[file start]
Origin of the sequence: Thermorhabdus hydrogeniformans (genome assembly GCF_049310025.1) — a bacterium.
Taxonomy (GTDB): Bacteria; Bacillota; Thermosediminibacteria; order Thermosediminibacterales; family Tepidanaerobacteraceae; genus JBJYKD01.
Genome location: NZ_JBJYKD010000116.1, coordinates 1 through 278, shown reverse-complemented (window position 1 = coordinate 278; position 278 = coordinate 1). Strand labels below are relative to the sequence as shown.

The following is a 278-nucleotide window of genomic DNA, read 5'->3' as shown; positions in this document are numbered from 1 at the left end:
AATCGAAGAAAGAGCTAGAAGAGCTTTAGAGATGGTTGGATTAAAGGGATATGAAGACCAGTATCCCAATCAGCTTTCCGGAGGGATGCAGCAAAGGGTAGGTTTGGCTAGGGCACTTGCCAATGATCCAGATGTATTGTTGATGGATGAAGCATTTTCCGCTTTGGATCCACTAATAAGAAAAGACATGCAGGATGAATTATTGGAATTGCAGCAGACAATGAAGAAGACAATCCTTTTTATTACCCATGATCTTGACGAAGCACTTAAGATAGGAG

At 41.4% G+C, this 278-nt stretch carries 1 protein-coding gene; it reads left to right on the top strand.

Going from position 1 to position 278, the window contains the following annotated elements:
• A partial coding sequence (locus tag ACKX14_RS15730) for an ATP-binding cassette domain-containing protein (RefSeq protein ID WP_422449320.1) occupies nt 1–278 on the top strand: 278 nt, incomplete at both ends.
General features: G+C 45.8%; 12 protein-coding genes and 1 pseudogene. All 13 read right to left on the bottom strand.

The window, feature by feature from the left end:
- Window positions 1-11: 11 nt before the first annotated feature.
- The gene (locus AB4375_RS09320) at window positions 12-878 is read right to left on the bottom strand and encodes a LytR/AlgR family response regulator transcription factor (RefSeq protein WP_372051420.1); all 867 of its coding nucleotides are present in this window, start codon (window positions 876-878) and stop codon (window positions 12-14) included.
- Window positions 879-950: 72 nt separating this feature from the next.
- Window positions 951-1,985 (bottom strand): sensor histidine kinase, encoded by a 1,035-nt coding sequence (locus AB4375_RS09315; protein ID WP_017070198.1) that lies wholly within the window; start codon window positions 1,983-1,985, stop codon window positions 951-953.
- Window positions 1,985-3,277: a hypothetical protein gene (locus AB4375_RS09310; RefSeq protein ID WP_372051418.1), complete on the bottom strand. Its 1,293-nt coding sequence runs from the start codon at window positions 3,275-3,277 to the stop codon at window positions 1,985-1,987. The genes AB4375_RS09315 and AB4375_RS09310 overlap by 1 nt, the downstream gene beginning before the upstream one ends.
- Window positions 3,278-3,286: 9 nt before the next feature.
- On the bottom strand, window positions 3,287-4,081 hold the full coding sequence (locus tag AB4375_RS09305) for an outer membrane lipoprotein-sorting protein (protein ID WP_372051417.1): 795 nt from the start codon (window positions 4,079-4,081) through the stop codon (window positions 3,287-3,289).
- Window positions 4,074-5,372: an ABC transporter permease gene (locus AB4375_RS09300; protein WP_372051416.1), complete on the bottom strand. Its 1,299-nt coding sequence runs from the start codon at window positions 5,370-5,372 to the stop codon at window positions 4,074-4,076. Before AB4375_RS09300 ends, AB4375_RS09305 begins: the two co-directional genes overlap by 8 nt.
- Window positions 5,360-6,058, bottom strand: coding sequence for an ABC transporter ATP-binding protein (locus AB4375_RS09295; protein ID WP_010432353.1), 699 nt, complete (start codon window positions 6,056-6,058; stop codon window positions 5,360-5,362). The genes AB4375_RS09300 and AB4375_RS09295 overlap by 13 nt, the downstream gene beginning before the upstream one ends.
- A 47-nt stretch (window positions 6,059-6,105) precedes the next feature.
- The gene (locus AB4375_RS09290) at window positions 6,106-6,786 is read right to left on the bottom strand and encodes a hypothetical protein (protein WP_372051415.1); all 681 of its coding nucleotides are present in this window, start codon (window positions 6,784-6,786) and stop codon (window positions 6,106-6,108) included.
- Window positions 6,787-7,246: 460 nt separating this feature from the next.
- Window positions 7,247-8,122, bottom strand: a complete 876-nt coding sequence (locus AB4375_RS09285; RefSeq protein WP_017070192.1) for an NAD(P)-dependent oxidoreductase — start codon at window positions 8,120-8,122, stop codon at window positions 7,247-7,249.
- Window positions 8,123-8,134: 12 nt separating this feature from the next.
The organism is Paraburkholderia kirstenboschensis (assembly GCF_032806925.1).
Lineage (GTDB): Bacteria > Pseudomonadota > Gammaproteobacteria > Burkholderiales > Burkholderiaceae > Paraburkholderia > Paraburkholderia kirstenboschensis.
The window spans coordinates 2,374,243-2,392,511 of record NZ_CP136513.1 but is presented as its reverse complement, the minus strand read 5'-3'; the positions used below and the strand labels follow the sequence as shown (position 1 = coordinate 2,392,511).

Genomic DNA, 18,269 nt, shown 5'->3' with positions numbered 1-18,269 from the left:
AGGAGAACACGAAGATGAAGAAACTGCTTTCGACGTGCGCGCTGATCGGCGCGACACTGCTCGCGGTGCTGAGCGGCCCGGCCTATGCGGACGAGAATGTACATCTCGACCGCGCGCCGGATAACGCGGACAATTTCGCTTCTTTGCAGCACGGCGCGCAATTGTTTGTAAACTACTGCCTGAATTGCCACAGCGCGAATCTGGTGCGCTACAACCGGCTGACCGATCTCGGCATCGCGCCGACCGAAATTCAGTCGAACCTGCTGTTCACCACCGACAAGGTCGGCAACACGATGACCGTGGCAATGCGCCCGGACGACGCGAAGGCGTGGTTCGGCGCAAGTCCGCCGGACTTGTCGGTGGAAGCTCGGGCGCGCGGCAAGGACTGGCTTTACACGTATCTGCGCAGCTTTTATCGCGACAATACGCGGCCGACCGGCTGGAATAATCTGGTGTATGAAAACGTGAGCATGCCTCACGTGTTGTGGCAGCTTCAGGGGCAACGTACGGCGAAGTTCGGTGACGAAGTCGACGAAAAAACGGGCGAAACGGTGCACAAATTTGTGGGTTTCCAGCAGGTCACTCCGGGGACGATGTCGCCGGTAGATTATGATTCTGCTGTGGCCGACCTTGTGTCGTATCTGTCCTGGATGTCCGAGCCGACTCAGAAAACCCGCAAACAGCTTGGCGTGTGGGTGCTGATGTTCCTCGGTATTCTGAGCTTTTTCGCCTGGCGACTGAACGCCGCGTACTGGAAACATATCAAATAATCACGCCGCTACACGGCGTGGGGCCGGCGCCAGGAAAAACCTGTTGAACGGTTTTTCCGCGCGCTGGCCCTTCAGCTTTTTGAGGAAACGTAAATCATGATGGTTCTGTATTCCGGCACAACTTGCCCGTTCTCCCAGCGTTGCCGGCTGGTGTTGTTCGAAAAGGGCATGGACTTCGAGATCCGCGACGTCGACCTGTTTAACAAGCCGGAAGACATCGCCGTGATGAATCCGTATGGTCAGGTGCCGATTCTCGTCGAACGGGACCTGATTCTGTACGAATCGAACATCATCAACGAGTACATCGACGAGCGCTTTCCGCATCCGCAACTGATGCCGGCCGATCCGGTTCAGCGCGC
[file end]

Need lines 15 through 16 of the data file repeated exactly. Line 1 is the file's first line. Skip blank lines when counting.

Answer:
- Window positions 1,985-3,277: a hypothetical protein gene (locus AB4375_RS09310; RefSeq protein ID WP_372051418.1), complete on the bottom strand. Its 1,293-nt coding sequence runs from the start codon at window positions 3,275-3,277 to the stop codon at window positions 1,985-1,987. The genes AB4375_RS09315 and AB4375_RS09310 overlap by 1 nt, the downstream gene beginning before the upstream one ends.
- Window positions 3,278-3,286: 9 nt before the next feature.